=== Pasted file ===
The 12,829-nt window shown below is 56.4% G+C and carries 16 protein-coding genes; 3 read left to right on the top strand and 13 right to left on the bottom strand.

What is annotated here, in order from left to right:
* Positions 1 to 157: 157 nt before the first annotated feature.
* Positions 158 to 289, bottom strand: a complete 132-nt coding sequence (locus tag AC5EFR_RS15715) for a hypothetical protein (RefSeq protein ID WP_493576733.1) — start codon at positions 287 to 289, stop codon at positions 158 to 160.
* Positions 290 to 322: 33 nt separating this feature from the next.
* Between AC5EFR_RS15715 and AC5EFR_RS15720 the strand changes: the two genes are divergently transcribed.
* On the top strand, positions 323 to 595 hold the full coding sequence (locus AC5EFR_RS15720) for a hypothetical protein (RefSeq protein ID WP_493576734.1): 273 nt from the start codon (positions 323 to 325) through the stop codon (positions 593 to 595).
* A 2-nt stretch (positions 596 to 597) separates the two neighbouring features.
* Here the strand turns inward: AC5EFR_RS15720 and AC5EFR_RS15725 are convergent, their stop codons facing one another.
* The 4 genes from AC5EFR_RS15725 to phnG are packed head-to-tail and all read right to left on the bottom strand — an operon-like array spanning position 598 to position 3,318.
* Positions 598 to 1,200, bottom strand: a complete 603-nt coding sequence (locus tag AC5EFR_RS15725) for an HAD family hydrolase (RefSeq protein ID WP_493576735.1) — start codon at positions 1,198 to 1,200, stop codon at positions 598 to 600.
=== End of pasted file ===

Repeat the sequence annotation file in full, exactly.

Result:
The 12,829-nt window shown below is 56.4% G+C and carries 16 protein-coding genes; 3 read left to right on the top strand and 13 right to left on the bottom strand.

What is annotated here, in order from left to right:
* Positions 1 to 157: 157 nt before the first annotated feature.
* Positions 158 to 289, bottom strand: a complete 132-nt coding sequence (locus tag AC5EFR_RS15715) for a hypothetical protein (RefSeq protein ID WP_493576733.1) — start codon at positions 287 to 289, stop codon at positions 158 to 160.
* Positions 290 to 322: 33 nt separating this feature from the next.
* Between AC5EFR_RS15715 and AC5EFR_RS15720 the strand changes: the two genes are divergently transcribed.
* On the top strand, positions 323 to 595 hold the full coding sequence (locus AC5EFR_RS15720) for a hypothetical protein (RefSeq protein ID WP_493576734.1): 273 nt from the start codon (positions 323 to 325) through the stop codon (positions 593 to 595).
* A 2-nt stretch (positions 596 to 597) separates the two neighbouring features.
* Here the strand turns inward: AC5EFR_RS15720 and AC5EFR_RS15725 are convergent, their stop codons facing one another.
* The 4 genes from AC5EFR_RS15725 to phnG are packed head-to-tail and all read right to left on the bottom strand — an operon-like array spanning position 598 to position 3,318.
* Positions 598 to 1,200, bottom strand: a complete 603-nt coding sequence (locus tag AC5EFR_RS15725) for an HAD family hydrolase (RefSeq protein ID WP_493576735.1) — start codon at positions 1,198 to 1,200, stop codon at positions 598 to 600.